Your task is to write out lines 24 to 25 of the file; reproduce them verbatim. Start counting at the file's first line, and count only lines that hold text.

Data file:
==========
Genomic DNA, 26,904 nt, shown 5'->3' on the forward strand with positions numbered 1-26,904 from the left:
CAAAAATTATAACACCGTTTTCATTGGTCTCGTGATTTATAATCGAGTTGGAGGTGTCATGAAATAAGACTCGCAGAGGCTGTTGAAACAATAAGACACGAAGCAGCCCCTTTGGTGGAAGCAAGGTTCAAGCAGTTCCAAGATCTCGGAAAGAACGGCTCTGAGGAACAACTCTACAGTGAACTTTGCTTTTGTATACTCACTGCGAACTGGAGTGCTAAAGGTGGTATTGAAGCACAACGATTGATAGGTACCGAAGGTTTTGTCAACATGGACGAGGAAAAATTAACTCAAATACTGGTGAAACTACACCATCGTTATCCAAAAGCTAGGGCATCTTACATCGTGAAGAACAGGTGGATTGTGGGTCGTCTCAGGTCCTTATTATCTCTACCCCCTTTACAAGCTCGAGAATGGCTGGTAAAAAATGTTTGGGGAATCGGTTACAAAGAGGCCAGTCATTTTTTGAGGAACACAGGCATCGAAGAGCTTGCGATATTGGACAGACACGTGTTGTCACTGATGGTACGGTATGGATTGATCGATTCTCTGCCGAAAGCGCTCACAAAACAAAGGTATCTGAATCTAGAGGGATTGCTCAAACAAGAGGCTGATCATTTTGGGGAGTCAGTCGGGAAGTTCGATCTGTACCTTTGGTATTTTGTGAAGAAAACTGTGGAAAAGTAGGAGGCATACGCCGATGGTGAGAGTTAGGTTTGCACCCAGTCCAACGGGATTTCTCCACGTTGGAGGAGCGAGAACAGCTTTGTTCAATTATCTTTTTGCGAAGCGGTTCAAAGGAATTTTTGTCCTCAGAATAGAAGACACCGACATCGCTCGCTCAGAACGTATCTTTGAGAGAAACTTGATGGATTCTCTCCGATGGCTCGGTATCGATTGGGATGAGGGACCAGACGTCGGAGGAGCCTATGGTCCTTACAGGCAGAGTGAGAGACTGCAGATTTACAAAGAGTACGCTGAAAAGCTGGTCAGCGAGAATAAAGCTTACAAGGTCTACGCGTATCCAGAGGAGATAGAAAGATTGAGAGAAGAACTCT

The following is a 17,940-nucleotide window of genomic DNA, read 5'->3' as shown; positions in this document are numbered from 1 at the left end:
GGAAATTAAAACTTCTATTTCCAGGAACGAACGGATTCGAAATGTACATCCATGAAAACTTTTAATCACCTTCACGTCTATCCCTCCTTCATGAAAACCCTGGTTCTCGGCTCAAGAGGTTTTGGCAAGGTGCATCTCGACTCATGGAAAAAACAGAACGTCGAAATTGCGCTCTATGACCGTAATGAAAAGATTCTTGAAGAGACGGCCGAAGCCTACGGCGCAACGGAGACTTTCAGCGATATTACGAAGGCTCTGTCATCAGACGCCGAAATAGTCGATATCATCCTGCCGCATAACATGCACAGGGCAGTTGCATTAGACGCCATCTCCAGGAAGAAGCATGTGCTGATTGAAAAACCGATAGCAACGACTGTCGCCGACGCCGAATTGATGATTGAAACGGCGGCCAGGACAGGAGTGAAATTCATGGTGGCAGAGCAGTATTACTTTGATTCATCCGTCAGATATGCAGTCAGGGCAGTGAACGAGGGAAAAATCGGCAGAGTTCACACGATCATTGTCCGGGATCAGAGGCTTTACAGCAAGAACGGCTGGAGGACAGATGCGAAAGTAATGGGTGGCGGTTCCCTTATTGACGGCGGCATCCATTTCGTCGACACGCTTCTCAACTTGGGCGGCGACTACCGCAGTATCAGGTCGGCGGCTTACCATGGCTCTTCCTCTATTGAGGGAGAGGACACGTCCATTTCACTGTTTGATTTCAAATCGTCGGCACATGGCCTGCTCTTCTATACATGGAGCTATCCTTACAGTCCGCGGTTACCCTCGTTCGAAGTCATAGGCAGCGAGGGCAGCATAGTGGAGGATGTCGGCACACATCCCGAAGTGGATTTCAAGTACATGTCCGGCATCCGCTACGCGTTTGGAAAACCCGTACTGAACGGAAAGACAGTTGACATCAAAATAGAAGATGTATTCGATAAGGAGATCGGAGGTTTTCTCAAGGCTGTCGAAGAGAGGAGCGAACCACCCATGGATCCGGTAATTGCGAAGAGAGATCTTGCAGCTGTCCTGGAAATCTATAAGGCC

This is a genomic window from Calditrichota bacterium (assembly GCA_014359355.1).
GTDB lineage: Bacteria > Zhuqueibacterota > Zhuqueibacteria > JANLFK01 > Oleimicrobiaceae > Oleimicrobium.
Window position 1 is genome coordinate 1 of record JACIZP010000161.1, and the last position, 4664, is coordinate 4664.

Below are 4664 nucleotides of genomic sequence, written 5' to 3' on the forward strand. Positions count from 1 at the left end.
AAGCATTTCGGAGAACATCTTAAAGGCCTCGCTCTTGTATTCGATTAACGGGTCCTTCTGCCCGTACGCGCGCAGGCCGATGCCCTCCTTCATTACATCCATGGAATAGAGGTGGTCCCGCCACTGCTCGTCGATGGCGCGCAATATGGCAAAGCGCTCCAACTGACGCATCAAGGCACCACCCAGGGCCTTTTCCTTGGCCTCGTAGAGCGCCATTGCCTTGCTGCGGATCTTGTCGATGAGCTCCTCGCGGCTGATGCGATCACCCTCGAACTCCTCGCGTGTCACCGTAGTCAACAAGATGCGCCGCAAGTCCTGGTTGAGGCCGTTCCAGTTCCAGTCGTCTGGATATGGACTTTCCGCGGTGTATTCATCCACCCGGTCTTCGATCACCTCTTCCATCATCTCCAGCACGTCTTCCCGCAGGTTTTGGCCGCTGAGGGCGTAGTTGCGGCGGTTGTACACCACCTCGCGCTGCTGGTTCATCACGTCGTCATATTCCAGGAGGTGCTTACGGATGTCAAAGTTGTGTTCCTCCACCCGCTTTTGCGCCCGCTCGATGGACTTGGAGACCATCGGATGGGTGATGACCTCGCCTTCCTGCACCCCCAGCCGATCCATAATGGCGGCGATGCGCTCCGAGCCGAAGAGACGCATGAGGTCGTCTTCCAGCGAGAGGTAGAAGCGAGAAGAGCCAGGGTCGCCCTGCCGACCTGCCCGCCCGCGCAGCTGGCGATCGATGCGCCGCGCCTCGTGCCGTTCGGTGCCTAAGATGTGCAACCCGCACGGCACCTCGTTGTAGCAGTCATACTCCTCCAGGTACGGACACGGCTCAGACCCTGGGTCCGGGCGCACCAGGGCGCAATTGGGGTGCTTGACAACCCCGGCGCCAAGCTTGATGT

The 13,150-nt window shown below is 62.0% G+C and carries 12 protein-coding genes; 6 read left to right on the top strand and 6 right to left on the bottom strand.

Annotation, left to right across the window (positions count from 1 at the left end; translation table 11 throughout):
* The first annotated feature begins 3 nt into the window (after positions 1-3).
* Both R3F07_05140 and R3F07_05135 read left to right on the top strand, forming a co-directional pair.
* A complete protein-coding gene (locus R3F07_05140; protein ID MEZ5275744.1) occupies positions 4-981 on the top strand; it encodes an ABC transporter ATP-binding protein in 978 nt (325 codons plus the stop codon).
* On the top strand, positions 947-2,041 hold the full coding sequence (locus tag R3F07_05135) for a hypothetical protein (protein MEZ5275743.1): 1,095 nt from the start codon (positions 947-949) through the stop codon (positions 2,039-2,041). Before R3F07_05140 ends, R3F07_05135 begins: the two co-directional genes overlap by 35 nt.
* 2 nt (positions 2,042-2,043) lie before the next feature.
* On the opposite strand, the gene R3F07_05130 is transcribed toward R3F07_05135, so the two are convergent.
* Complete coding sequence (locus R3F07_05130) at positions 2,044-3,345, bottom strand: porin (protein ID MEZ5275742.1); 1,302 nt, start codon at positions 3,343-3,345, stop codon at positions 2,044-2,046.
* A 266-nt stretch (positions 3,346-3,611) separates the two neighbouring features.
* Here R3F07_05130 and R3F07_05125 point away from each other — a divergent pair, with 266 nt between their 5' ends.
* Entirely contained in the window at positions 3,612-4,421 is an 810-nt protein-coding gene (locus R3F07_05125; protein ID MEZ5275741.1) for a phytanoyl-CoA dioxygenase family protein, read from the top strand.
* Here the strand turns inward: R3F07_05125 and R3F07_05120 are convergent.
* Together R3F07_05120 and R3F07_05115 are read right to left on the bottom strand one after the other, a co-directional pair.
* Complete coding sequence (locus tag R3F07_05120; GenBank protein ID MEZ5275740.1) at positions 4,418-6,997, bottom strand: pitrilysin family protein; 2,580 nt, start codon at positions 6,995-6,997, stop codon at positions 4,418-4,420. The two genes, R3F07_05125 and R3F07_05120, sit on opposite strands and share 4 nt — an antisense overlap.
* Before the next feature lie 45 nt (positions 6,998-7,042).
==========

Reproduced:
* Complete coding sequence (locus tag R3F07_05120; GenBank protein ID MEZ5275740.1) at positions 4,418-6,997, bottom strand: pitrilysin family protein; 2,580 nt, start codon at positions 6,995-6,997, stop codon at positions 4,418-4,420. The two genes, R3F07_05125 and R3F07_05120, sit on opposite strands and share 4 nt — an antisense overlap.
* Before the next feature lie 45 nt (positions 6,998-7,042).